I believe that Christian who marry should see their marriages as based upon God, His Kingdom, and the sacrament of marriage; nothing more and nothing less.  Lewis Smedes argues that marriages, families and sexual intercourse are for the Kingdom of God, not personal fulfillment and I am prone to agree.  To look towards a spouse, sex, or children as instrumental in one’s own fulfillment turns such things into an idol and something to be used rather than stewarded for the purposes of God’s work here and now.  I definitely want marriages to be fulfilling to both persons but I do not believe this should be the basis for a marriage.  If we base a marriage on God and the sacrament of a permanent life-union, needs can temporarily go unmet or partially unmet and the couple can work towards resolution still within the safety of a permanent union.  Furthermore, in college on a class on marriage and family I was surprised to learn that a large number of people who have rated their sex life as less than satisfactory still rated their satisfaction with the marriage as very high.  Pleasurable sex is a good thing to work towards in a marriage but good sex is not a requirement for a good marriage.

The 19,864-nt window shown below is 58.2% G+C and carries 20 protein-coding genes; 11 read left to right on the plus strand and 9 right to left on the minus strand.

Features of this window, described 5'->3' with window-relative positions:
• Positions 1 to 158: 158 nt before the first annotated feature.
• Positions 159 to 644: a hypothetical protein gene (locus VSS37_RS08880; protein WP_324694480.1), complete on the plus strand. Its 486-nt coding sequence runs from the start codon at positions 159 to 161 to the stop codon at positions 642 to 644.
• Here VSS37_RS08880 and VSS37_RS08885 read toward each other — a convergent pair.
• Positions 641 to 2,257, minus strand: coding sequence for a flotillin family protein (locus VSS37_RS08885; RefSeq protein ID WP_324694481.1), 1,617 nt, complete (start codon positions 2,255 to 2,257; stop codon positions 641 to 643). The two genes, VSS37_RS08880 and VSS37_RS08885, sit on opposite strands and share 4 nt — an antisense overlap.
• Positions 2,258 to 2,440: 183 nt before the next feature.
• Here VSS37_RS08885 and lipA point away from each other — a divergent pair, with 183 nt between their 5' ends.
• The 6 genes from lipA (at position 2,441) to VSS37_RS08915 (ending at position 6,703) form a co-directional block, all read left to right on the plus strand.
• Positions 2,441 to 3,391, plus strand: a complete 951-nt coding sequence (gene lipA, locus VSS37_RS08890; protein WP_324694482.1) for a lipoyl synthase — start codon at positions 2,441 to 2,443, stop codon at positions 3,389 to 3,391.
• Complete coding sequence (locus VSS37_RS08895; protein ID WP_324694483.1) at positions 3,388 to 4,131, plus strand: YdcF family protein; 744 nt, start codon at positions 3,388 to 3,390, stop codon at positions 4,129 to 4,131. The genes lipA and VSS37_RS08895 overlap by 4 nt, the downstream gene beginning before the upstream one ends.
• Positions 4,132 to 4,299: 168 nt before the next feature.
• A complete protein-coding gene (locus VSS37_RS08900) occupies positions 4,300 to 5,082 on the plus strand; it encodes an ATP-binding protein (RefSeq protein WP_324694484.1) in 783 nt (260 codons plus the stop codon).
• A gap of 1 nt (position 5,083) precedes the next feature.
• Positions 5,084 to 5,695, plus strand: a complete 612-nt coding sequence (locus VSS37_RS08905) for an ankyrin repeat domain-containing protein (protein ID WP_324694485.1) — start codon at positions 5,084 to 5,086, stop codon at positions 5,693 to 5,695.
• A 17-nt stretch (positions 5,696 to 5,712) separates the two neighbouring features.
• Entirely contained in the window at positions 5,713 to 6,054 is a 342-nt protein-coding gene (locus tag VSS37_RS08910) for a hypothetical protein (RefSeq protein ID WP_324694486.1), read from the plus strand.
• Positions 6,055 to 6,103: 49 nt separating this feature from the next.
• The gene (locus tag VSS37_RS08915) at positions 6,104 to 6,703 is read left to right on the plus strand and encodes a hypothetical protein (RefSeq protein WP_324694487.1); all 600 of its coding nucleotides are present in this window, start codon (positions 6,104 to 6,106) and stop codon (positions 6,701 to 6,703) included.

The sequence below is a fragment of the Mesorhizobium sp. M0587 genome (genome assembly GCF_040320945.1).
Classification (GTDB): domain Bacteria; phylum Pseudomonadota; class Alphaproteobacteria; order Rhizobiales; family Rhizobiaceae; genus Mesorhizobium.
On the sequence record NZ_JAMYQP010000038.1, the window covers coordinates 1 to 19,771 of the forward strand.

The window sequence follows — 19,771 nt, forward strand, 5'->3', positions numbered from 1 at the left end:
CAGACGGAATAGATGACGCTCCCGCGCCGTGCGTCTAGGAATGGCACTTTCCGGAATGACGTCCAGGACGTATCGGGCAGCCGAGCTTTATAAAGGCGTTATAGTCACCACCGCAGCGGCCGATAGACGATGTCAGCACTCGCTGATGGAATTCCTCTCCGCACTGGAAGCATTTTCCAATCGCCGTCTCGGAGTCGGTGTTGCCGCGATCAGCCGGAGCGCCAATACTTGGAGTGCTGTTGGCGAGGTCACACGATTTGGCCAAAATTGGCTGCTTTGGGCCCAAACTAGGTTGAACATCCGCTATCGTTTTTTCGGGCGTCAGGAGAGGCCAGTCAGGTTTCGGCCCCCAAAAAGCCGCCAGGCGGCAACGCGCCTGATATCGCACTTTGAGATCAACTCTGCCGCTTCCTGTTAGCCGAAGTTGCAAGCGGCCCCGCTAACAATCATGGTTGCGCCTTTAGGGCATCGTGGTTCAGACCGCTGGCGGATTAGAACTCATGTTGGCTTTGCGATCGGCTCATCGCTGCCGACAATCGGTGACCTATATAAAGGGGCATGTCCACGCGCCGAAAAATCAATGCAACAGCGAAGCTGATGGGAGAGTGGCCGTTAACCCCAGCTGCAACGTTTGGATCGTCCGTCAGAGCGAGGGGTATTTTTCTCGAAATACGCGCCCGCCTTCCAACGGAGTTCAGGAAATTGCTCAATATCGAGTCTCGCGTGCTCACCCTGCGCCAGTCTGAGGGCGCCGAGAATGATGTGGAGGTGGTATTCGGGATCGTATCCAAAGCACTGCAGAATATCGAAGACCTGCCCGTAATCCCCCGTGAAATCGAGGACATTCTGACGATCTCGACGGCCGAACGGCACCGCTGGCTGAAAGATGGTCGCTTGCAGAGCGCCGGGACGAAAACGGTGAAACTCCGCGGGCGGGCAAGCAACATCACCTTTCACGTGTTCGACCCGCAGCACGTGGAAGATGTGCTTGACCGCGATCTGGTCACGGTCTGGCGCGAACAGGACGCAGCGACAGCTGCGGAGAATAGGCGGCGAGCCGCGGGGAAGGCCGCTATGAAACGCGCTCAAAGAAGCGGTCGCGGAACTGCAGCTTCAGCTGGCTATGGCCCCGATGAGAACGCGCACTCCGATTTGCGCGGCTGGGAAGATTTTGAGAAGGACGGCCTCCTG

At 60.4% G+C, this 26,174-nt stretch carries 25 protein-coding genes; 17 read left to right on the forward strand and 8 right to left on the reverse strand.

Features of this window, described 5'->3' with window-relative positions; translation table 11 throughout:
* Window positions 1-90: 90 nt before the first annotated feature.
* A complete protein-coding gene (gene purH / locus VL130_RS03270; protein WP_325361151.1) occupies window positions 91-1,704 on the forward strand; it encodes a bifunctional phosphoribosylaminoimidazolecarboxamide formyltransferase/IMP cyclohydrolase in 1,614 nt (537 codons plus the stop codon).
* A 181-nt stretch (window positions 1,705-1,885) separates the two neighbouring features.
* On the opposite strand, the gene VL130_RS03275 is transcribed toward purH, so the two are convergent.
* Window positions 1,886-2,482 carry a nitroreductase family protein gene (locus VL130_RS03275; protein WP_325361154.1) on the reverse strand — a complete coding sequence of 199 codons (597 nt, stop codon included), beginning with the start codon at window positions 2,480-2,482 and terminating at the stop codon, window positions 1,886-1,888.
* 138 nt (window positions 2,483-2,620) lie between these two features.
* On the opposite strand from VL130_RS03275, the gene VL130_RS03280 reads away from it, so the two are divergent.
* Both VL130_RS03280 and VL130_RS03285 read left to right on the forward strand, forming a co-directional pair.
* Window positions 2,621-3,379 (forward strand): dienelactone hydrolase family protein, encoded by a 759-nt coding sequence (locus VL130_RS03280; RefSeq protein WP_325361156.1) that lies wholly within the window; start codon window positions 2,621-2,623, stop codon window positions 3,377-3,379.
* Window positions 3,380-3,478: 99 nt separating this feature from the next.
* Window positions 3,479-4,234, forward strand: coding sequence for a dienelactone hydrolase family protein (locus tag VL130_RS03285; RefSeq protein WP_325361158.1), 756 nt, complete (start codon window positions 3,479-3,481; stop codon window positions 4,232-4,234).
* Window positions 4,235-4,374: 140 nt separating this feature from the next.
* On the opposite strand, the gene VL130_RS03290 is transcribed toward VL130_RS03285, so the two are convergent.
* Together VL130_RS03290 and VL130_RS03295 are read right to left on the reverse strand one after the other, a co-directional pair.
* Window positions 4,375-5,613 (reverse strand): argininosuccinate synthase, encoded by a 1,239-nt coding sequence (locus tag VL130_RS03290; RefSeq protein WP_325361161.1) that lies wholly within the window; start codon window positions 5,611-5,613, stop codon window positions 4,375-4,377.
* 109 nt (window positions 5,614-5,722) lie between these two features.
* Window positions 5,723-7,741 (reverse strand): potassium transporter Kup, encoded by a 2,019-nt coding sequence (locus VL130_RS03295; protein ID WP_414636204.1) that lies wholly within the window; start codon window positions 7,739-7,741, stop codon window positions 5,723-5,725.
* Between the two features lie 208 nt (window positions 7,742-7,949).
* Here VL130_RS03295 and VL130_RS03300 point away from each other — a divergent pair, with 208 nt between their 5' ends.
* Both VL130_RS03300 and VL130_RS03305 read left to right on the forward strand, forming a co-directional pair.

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About Speakfaithfully

I am figuring out life and faith and taking other people along with me on my journey. Sometimes as fellow travelers, sometimes as hostages.
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6 Responses to Christian Sexual Ethics: Should singles have sex before marriage to make sure they are sexually compatible?

  1. Joel Gonzaga says:

    “For the couple in question, this is as far as I can reasonably take my argument without more information on them.”

    …and…

    ” I suspect this couple, and many couples like them, actually base their marriage on their spouses perceived capacity to meet their needs (in things such as finances, sex, security, etc.).”

    How closely have you paid attention to the needs, circumstances, emotions, and beliefs etc of such couples?

    • “How closely have you paid attention to the needs, circumstances, emotions, and beliefs etc of such couples?”